Growing up I remember family members disputing and falling out over the property and money of an aunt that passed away. I remember a friend who’s dad passed away that owned several homes. It was a big mess in both situations because the family had to go to probate court for several years so the court could decide how everything was going to be divided up. All of this was due to no will being in place for both instances.

Most people don’t plan to fail – they fail to plan.

Did you know over 60% of Americans do not have a Will? 90% do not have an up to date,
comprehensive estate plan. Important decisions relating to how your assets are distributed, who will serve as guardian for your minor children and who might make health care decisions in the event that you cannot could be decided by a judge without an estate plan. Estate Planning is such a key component of one’s overall financial plan that can help you to get your affairs in order.

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No one can predict the future, but one thing is sure: If we leave unanswered questions about how to settle our affairs, life for those we love could be even more difficult.

That’s why answering questions now—and formalizing them in an estate plan—is an important step that shouldn’t wait.

Without naming a Guardian in your Will, a judge will make the decision as to who will
have the care, custody and control of your children and the inheritance they receive.
Often times this can cause family turmoil, as different family members fight for custody of the child. The only way to guarantee that your wishes are fulfilled is by naming a Guardian in your Will.

So, you don’t have a Will? No big deal, right? Wrong! Without a Will state law dictates who gets your assets. This is true even if you have already told friends and family which assets you want them to have when you die. Regardless of how much or how little you may have, make sure your wishes are known by creating a Will.

Here are some questions to ask yourself to determine if you need estate planning:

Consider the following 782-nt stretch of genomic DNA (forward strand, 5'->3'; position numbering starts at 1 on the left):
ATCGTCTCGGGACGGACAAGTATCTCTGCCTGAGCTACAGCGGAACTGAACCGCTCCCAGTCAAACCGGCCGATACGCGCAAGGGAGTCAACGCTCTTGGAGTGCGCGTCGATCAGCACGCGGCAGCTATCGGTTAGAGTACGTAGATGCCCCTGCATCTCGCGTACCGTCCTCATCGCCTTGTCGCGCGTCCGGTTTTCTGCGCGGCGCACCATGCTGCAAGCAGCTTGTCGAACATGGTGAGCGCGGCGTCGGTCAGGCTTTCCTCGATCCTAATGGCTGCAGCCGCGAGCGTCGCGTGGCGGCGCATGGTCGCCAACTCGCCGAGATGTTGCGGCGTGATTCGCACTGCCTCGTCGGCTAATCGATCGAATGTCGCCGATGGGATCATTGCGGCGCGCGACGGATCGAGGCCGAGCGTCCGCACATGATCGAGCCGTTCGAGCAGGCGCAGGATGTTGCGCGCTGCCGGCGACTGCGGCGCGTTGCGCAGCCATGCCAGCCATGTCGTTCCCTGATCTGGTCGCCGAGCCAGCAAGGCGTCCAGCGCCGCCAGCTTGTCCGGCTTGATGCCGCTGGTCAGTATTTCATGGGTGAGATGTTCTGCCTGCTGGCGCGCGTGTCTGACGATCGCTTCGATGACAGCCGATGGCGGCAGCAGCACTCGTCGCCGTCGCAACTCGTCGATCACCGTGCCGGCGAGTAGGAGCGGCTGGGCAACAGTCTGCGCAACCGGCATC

Are you comfortable with the state deciding what happens to you and your most
important possessions? Y N

Should something happen to you, have you specified who will care for your children?     Y N

Do you want your children to control their inheritance when they turn 18? Y N

Did you know when your children turn 18, you no longer have access to medical records or influence over their medical decisions unless they provide legal documentation? Y N

If something happens to you, do you know who will make healthcare and life decisions for you? Y N

Have you completed a HIPAA form so select members of your family (including your
spouse) will have access to your medical info? Y N

Have you or loved ones completed an Advance Directive/Living Will to acknowledge your intentions about life support? Y N

Should you become incapacitated, have you identified who will handle your financial and legal affairs? Y N

Have you specified how your estate will be distributed? Y N

Do you want your family going through a lengthy, public process known as probate at the time of your death? Y N

If you answered “no” to any of these questions, you need an estate plan!

What is a comprehensive estate plan?

checkmark Last Will & Testament
Also called a Will. Is a document that describes how a person’s debts are to be paid            and assets distributed at his or her death; it names a guardian for minor children, and      names and executor or personal representative to oversee the settlement of the estate.

checkmark Living Trust
Also called a Revocable Trust, is a trust that is often used to avoid probate. This type of      trust can be changed or revoked at any time (and from time to time) during the                  lifetime of the person (called the settlor or the grantor) who set it up.

checkmark Power of Attorney
Is a document which names and authorizes a person(s) to make financial decisions            and/or transactions for another person (called the principal).

checkmark Living Will Declaration
Also called an Advance Directive, is a document that instructs your physicians and            loved ones as to your intentions relative to life support (i.e., artificial nutrition,                    hydration and respiration), in the event that you are permanently unconscious or              have a terminal condition.

checkmark Healthcare Surrogate Designation
Also called a Health Care Power of Attorney, is a document naming a person to make        health care decisions for another person (called the principal) when the principal is          no longer able to do so.

checkmark HIPAA Authorization
“HIPAA” is the Health Insurance Portability and Accountability Act of 1996, a federal           law that protects a person’s private medical and mental health information. A HIPAA        Authorization is a document that designates a person(s) who may receive another              person’s private medical and mental health information.


You have some important decisions to make. Download your free Estate Planning Worksheet.